Father Stephen Jones, director of stewardship for the diocese, is chairman of the newly convened Diocesan Stewardship Council. Patricia Lutz, associate stewardship director, is the recording secretary.
Fr. Jones, who has been serving in this role for three years, spoke to the council about aspects of the stewardship renewal in the diocese that are already familiar.
“The fact is, this is not something new,” he noted. “We’re building on our heritage. We’re building on what previous generations have known and done and we’re taking it to the fullness in this new spiritual stewardship way of life.”
He pointed out that the late Bishop Michael F. McAuliffe, who led the Jefferson City diocese from 1969-97, was a close friend of the late Bishop Eugene Gerber, who led the Wichita diocese from 1982-2001 and helped implement many of Msgr. McGread’s ideas throughout that diocese.
In 1983, Bishop McAuliffe followed Bishop Gerber’s lead and declared that all parish grade schools in the Jefferson City diocese would be tuition-free for parishioners who participate in the sacrificial life of the parish and help support it financially.
“That is to say, the ministry of forming and educating children in the parish schools was to be supported by the parish,” said Fr. Jones.
It was a radical approach and drew skepticism both in this and nearby dioceses.
However, “some years later, those dioceses started coming to us and saying, ‘How can we do this?’” Fr. Jones, noted, “because it actually worked.”
He noted that the Catholic school enrollment in this diocese is nearly double that of another diocese he’s familiar with that has many times more Catholics.
“The difference is stewardship — that our parishes and our diocese and our bishops have put an emphasis and priority on the ministry of Catholic education in our schools,” he said.
He cautioned that it would be wrong to equate the way parishes in the diocese have been funding their schools for the past four decades and the entirety of the stewardship way of life.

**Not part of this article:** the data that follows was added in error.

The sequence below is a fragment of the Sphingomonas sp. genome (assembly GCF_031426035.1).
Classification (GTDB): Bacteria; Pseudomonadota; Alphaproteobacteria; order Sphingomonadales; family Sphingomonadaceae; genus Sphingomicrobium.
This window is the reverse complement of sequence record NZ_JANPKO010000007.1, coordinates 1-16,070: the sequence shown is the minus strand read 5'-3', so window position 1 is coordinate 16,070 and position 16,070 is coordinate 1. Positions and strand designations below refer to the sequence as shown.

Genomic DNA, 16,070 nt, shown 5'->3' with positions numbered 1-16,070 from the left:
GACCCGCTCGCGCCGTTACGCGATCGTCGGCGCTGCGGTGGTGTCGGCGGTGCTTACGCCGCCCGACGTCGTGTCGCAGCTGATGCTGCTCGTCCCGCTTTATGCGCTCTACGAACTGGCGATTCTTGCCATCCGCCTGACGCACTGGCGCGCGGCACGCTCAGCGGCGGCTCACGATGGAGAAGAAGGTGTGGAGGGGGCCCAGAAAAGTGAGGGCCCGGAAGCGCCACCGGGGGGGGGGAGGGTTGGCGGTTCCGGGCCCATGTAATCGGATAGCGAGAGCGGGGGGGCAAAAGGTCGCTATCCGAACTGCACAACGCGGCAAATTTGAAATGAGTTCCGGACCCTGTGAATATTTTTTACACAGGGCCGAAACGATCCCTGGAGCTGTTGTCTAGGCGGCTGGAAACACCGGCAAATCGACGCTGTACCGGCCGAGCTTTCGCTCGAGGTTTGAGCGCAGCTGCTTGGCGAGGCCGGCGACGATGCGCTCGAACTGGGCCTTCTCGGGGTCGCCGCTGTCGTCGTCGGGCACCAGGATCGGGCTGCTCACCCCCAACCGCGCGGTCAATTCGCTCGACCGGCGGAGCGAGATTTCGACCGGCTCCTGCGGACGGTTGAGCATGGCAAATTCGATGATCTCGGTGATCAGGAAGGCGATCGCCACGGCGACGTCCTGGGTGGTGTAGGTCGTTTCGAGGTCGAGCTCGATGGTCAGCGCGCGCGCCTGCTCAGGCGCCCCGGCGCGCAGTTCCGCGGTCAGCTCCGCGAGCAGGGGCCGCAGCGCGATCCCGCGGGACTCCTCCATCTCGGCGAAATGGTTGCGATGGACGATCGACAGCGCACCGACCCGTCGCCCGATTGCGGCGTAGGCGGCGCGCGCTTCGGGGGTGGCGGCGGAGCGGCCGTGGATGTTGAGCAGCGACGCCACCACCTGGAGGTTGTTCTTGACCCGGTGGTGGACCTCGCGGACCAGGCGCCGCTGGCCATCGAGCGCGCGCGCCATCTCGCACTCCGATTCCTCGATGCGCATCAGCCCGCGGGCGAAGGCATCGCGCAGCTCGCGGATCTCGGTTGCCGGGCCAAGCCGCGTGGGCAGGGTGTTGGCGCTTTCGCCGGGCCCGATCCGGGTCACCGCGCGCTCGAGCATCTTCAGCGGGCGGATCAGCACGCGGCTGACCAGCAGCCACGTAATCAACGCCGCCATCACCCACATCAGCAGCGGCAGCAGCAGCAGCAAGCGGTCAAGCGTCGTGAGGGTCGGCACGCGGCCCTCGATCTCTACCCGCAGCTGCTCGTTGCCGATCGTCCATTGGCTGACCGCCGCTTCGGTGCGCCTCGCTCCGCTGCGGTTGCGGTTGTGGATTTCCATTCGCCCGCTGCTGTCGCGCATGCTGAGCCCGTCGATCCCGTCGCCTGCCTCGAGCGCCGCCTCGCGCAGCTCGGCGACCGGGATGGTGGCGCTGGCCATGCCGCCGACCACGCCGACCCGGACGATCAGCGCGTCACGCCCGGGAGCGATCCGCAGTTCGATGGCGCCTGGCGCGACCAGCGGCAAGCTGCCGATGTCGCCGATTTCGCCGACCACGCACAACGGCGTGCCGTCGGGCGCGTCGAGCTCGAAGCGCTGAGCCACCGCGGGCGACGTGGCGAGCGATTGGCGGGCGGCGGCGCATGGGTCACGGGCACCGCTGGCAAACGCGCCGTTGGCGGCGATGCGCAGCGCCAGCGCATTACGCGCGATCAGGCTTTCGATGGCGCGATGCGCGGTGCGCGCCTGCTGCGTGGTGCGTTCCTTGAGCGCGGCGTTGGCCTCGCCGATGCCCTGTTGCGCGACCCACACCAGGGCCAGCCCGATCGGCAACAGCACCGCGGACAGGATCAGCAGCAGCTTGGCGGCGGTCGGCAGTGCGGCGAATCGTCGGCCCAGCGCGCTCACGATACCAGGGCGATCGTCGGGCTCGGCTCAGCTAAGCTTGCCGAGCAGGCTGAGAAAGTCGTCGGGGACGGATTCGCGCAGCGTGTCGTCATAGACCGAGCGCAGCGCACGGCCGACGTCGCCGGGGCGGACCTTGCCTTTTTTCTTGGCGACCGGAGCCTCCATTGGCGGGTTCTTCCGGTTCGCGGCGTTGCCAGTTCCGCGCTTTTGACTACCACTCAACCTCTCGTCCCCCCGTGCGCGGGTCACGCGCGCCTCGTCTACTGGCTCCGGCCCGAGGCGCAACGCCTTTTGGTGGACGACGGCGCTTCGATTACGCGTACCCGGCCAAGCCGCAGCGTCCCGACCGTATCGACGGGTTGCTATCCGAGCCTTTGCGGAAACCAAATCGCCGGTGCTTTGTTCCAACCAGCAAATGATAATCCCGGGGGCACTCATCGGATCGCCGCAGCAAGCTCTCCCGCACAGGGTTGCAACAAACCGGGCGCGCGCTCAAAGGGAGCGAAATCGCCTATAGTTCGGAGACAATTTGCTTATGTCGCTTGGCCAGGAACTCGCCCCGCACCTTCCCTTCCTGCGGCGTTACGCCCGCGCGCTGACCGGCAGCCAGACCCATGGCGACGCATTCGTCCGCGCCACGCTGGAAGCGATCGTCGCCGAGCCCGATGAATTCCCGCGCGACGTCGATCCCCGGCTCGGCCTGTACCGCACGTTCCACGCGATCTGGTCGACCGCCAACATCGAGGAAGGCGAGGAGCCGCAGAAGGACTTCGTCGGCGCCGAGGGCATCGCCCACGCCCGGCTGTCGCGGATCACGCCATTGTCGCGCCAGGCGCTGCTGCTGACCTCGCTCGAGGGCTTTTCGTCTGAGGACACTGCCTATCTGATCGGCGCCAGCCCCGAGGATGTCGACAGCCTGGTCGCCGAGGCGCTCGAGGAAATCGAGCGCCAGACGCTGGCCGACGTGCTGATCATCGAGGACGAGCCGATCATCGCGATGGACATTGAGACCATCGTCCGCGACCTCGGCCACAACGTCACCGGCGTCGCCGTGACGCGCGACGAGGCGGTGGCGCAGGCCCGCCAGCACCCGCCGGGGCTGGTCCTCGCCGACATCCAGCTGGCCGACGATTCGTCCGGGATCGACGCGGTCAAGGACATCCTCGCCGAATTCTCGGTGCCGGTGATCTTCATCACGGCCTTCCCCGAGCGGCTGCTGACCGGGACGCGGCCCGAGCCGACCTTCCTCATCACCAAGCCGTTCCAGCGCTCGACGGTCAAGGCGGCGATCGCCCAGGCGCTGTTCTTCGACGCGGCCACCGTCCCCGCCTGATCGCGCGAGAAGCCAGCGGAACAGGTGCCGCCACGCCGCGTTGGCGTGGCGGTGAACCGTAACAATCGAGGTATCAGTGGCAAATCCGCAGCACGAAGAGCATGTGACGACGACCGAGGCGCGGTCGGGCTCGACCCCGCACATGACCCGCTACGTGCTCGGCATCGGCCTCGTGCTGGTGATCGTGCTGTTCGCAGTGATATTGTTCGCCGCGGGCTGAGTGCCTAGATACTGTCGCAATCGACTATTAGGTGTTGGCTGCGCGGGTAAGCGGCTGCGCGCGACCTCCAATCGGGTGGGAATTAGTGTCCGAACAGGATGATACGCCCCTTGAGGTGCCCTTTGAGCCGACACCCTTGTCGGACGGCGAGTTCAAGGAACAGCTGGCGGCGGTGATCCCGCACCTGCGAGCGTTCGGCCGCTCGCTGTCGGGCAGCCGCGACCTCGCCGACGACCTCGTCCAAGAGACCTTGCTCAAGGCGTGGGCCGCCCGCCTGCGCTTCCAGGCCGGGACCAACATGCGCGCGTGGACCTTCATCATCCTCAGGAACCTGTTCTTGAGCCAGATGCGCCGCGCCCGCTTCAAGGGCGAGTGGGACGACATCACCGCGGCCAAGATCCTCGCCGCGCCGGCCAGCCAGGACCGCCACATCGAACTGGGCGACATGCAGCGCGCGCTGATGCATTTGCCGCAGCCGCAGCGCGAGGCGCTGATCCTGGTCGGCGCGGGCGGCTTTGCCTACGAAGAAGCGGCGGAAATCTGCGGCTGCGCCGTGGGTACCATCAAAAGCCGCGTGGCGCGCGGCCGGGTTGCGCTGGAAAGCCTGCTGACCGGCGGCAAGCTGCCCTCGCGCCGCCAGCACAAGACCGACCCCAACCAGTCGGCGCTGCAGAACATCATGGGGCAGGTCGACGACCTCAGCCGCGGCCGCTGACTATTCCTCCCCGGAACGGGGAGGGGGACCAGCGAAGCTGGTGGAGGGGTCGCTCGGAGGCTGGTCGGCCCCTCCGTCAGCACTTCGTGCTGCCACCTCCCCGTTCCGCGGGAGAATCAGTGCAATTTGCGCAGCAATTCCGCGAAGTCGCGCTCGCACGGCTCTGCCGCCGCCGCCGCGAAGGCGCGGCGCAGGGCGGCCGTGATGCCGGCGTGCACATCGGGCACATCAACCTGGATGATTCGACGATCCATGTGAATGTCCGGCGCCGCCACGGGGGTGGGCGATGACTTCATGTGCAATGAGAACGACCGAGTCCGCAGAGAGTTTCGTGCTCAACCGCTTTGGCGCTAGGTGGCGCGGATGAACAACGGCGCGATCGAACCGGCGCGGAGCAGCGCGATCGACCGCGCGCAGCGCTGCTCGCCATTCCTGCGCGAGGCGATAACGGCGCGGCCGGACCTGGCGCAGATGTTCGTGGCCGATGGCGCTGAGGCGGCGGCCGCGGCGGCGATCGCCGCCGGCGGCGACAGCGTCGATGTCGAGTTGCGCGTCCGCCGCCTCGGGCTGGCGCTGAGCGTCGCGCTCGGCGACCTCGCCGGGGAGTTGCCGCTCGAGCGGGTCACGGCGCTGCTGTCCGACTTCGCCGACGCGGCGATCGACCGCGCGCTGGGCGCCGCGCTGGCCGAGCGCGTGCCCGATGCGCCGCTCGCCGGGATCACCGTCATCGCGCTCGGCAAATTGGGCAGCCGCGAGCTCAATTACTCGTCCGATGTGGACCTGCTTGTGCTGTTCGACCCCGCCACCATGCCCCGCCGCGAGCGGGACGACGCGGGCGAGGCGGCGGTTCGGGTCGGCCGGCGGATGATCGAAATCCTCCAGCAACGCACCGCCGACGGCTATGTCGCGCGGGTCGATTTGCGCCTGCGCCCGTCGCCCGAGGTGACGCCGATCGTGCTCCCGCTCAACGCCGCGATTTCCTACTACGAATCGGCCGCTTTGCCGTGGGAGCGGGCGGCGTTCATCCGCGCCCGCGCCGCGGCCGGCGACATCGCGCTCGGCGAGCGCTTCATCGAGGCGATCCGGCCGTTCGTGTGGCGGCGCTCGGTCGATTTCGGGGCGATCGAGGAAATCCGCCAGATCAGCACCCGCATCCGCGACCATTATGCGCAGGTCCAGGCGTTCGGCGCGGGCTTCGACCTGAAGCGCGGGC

“But they are intrinsically tied together,” he said. “And that’s how our diocese has lived out its stewardship walk up to this point.”
Later on, several parishes in the diocese convened parish stewardship councils in order to promote stewardship in all aspects of parish life, and several parishes adopted a tithing model of funding national collections and its support for the work of the diocese.
Bishop Emeritus John R. Gaydos hired Jane Rutter, who as diocesan director of stewardship from 2000 to 2015, worked to promote the spirituality and practical application of stewardship in the parishes.
“That is, the call to discipleship, the response of a disciple, and stewardship being the fulfillment of the Second Vatican Council, how we live that out together,” said Fr. Jones.
“Now, it’s time to take that step and to really, really focus on that spiritual element, which is why Bishop McKnight appointed me to be director of stewardship,” Fr. Jones continued.
The office of stewardship is meant to foster the spirituality of stewardship in parishes and among the priests, deacons and all the faithful of the diocese.
“One of our biggest opportunities for renewing the Church is from the grassroots,” said Fr. Jones. “If we want to see the Church return to its former level of impact, it’s time to change things up. Stewardship means getting back to the ancient Christian roots presented to us in the Gospels.”
As of July 1 of this year, every parish in the diocese has changed over to the tithing model of supporting itself and the diocese, with parishioners being encouraged to add the money they previously contributed each year to the Catholic Stewardship Appeal and the various national collections, to their regular offertory contributions to their parishes.
The Catholic Stewardship Appeal, which was an annual diocesan solicitation to fund diocesan ministries, is now a parish-based Catholic Stewardship Renewal (CSR), encouraging everyone to pray and make a sacrificial pledge of time, talent and treasure to their parishes.
Mrs. Lutz noted that the CSR is intended to be a spiritual experience for all parishioners.
“We’re asking everyone to pray and think about your commitment and ‘What are your gifts you want to give back to God and share with everyone?’” she said.
Fr. Jones noted that the diocese has made great progress toward building up an administrative apparatus for promoting stewardship throughout the local Church.
“But as Bishop McKnight often reminds us, the real work is just beginning,” he said.
“Now, it becomes even more about the conversion of hearts and minds to the goal and spirituality of what it means to be a Christian disciple, to recognize and receive God’s gifts and share those gifts in love with God and neighbor,” he stated. “We have decades of that ahead of us.”